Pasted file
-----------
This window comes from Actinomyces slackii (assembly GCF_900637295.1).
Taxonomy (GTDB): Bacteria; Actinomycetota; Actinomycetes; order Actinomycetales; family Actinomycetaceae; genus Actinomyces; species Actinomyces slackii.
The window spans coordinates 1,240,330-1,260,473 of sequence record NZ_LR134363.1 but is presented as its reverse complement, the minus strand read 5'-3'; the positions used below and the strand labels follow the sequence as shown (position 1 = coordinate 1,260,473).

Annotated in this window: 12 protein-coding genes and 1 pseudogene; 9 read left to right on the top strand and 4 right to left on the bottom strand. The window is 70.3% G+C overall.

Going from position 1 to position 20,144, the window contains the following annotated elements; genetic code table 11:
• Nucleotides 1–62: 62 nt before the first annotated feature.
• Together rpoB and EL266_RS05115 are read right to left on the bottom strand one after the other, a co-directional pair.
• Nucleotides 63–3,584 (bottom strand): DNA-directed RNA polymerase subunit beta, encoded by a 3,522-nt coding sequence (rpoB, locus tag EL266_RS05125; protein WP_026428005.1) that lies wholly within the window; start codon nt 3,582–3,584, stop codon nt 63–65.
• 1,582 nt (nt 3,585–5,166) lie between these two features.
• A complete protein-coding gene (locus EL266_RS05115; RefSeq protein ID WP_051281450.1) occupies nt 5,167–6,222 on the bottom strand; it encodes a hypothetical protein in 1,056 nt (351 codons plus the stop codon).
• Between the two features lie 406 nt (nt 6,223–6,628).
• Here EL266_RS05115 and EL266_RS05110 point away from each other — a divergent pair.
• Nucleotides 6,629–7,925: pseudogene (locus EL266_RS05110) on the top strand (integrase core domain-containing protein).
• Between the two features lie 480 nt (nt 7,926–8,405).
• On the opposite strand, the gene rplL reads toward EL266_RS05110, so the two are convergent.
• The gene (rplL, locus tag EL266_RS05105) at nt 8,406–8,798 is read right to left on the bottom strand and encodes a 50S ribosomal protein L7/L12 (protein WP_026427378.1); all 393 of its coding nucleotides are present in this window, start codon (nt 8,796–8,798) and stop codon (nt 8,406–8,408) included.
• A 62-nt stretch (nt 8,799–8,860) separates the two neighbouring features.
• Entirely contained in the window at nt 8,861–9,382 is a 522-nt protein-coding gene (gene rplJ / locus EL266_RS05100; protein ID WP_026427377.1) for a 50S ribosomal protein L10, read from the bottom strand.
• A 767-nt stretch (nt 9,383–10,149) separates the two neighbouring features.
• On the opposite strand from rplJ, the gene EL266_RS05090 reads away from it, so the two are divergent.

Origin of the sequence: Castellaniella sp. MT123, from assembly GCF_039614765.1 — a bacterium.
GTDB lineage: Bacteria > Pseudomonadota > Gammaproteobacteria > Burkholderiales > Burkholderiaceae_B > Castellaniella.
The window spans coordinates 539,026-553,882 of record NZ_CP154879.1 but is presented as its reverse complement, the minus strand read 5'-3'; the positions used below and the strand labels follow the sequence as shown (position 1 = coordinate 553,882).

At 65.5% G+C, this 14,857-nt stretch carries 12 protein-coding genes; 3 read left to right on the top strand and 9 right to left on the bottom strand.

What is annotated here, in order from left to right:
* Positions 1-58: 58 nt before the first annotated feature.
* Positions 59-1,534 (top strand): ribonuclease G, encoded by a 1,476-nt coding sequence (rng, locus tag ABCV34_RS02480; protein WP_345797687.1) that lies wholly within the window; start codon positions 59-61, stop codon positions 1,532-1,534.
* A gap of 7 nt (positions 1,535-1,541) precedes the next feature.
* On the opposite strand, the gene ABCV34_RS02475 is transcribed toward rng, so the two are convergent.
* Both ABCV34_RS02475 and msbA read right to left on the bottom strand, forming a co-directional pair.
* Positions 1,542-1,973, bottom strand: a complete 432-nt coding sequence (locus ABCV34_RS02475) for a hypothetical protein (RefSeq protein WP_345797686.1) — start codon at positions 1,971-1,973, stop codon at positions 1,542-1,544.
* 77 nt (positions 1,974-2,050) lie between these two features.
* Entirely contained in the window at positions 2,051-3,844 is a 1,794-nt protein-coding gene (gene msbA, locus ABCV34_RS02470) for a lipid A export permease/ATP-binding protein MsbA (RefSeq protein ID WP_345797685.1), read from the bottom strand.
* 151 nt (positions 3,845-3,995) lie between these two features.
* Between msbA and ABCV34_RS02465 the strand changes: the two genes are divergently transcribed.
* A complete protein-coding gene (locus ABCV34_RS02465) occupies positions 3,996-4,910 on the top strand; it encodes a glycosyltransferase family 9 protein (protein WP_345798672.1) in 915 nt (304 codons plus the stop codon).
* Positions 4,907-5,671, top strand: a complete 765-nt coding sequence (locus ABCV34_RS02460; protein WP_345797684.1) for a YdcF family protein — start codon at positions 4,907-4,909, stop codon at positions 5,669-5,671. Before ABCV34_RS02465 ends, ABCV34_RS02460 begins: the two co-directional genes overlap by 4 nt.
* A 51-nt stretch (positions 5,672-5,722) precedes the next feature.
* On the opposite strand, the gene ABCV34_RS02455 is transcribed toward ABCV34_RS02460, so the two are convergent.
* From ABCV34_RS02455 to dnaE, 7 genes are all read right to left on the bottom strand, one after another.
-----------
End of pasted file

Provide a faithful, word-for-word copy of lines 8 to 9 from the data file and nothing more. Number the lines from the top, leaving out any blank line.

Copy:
• Nucleotides 63–3,584 (bottom strand): DNA-directed RNA polymerase subunit beta, encoded by a 3,522-nt coding sequence (rpoB, locus tag EL266_RS05125; protein WP_026428005.1) that lies wholly within the window; start codon nt 3,582–3,584, stop codon nt 63–65.
• 1,582 nt (nt 3,585–5,166) lie between these two features.